By Cory Sklar
By Alee Karim
By Christina Li
By Dave Pehling
By Ian S. Port
By SF Weekly
By Ian S. Port
By Ian S. Port
No Getting Up From Seats During Performance
The sign hanging on the Trocadero door Saturday night is a tad unusual for the gritty, mostly punk nightclub, but the large crowd waiting outside seems undaunted by the proclaimed restrictions. Matthew Star, an 18-year-old from Oakland, arrived at 3 in the afternoon to secure his No. 1 spot in line to see Crispin "Hellion" Glover.
"I'm kind of obsessed with Crispin," Star says, but, he assures me, "not in a scary way."
"I'm attracted to his strangeness. He's very disconnected -- kind of a dada actor. I like people in high places that break rules and push limits in an intelligent way. That stunt he pulled on Letterman," he continues in reference to Glover's infamous stint on Late Night in which the actor nearly kicked Dave in the head, "that sort of stuff needs to happen."
Inside, the Troc has been transformed, as per Glover's rigid instructions, from a beer-stained club into a makeshift theater with hundreds of folding chairs arranged in orderly rows across the dance floor. Adding to the ambience, all lights, excepting a small red spotlight meant for Glover and the smoky gleam of a projector, have been extinguished. The bartenders stand around idly as there is to be absolutely no alcohol served during Glover's performance.
As with most of the dates on Glover's 30-day tour, the house is reduced to standing room only, with over 300 people turned away at the door. Randy O'Grady, Glover's tour manager, explains that "Crispin could've made a lot of extra cash if we had allowed people to be crammed in, but it's more important to him that he and his merchandise be easily accessible after the show. As it is, he will be signing books for over two hours, guaranteed."
The audience, which is largely comprised of star-struck cult film fans and the usual fringe-dwellers, sits in rapt attention as the presentation begins. First up is a 40-minute short directed by Trent Harris titled The Orkley Kid, in which Glover plays a misguided drag performer who believes he is Olivia Newton-John. The film, which plays to huge guffaws from the crowd, was made over 13 years ago and will be released on video, O'Grady says, pending payment to Newton-John for the use of a song which Glover massacres during an audition sequence.
Then Glover enters, clad in an ill-fitting suit with his long hair tucked awkwardly behind his ears. Never straying from the stationary red light, he narrates from his oeuvre, including Rat Catching, Oak Mot, and Concrete Inspection. Dwarfed by the wall-size projections of the actual pages from his books, he indicates, with pointed pauses and a crooked finger, the more important aspects of each slide. The result is a humorous if somewhat skewed glimpse of the twisted Glover-psyche.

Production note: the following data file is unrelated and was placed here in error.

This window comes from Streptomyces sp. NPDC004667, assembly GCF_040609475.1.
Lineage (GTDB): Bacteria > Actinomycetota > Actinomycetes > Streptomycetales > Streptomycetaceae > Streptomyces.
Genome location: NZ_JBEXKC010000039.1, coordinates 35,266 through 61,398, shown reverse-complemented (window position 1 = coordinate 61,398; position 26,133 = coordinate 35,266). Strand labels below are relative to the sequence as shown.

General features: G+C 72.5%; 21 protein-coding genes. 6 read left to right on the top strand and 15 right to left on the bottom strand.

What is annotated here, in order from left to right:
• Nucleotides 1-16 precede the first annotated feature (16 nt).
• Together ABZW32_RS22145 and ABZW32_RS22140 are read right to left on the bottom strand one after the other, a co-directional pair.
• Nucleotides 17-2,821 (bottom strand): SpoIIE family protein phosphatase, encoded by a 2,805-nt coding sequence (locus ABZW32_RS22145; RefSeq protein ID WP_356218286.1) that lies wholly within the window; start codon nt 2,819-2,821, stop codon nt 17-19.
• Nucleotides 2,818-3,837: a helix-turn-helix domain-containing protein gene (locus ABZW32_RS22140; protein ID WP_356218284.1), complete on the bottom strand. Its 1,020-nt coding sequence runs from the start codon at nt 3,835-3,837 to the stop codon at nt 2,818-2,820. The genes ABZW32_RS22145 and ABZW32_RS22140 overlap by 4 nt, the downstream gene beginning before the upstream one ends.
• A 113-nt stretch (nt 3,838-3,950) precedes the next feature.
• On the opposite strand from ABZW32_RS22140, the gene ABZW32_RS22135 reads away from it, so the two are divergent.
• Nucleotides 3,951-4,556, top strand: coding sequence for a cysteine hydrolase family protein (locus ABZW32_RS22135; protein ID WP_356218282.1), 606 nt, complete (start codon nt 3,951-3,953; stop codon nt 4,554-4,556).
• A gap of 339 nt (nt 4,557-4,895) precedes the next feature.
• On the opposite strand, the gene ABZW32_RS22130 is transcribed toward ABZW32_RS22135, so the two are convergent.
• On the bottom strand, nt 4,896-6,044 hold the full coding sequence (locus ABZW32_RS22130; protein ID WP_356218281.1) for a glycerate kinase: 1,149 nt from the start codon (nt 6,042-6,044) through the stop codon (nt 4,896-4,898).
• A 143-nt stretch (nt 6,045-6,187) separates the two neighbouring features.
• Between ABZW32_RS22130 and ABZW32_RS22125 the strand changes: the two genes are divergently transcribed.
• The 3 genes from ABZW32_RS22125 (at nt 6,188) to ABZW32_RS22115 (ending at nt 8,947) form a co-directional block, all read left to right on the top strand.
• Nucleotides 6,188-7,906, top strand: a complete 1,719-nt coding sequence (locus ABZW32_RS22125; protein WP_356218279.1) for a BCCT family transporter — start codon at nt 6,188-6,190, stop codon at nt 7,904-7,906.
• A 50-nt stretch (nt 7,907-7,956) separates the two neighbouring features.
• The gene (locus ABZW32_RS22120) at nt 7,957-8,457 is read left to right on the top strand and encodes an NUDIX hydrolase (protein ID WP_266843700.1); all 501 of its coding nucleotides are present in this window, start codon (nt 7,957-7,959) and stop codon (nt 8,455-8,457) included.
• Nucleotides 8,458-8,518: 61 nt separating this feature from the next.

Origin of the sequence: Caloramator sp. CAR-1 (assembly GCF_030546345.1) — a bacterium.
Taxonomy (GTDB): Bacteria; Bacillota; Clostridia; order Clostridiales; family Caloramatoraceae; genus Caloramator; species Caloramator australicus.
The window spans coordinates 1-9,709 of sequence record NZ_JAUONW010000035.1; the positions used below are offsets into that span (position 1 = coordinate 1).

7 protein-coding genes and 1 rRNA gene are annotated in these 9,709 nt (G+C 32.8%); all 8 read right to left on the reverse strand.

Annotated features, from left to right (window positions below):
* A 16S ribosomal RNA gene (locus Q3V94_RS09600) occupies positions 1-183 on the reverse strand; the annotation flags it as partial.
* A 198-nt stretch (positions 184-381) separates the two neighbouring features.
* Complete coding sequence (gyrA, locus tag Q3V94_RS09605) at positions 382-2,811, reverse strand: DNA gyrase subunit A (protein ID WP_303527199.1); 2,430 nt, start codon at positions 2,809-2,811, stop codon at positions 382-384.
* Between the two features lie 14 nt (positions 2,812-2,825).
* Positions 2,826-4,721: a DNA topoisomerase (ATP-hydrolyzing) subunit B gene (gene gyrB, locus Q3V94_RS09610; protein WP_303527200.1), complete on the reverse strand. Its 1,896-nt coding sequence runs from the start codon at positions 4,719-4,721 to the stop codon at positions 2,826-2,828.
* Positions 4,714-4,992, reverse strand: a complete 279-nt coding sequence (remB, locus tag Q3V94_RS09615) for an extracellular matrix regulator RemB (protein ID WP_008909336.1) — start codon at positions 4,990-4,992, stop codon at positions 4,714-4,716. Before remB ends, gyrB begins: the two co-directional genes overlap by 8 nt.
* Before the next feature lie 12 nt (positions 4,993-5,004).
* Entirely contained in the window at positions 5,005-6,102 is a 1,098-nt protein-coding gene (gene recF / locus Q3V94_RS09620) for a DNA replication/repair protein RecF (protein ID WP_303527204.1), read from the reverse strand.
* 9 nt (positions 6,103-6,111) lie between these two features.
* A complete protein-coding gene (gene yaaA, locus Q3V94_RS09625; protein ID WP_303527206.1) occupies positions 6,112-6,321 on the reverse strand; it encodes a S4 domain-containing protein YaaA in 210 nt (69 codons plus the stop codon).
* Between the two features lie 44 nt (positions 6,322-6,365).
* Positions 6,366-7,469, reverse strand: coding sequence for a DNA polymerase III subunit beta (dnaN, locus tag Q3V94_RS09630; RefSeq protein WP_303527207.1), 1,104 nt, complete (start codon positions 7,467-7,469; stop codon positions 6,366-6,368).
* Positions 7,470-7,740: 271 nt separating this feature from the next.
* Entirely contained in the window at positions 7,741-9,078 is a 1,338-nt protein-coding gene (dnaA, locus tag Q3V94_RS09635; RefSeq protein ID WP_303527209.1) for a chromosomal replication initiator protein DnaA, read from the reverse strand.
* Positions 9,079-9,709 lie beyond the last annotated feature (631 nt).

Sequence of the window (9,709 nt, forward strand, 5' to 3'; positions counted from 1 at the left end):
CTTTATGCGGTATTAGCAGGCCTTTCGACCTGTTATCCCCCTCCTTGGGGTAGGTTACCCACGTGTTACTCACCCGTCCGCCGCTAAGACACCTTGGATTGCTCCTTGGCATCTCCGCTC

"I don't know -- I still wonder what his real personality is like," complains Waiyde Palmer, a Trocadero bartender and longtime fan. "Don't get me wrong, I thought the performance was hilarious -- I was in tears -- but it seemed like a conglomeration of all the strange roles he's ever played." Not everyone would agree.
"I don't think it's a put-on," says Felice, a 24-year-old who has been a fan since she saw River's Edge at the age of 15. "I definitely think he's a genuine freak. Someone told me that he has all sorts of body parts stored in bottles at his house. Even if it's not true, I think he's great!"
Although dismembered limbs are not in physical evidence tonight, Glover does manifest a few other minor eccentricities. Aside from requesting in his rider that the Trocadero supply him with three pairs of socks -- which had to be exchanged because of their purported inadequate length -- Glover apparently feels comfortable only in an atmosphere of murky gloom. Upon taking his seat at the meet-and-greet table, he quickly knocks out one of the spotlights arranged overhead, making press photos a near impossibility but tickling the fancy of adoring fans.
Further renovations are made when he requests that a large box be placed on the bench beside him to prohibit people from observing his reportedly hated left side. Instead, devotees happily kneel in front of the small table while Glover signs their books and ticket stubs and answers a barrage of questions with untiring commitment.
"When I saw that Crispin was going to be in town I freaked!" gushes Ryan, a 21-year-old San Franciscan who canceled vacation plans to be at the show. "My brother came up from Orange County. We had no idea what to expect, but it was really thrilling, a great theatrical experience."
Although boyhood friend Nicholas Cage is supposed to stop by for a quick hello and Bjsrk shows up after her Warfield performance to pay her respects, O'Grady insists that Glover is a man of the people. "He likes to meet anyone who is into what he does, and he will stay there as long as it takes," he warns. Which, indeed, Glover does until well past last call. For all those aggrieved fans who were turned away from last weekend's show, Glover and the Trocadero gang have scheduled a second coming this December.
By Silke Tudor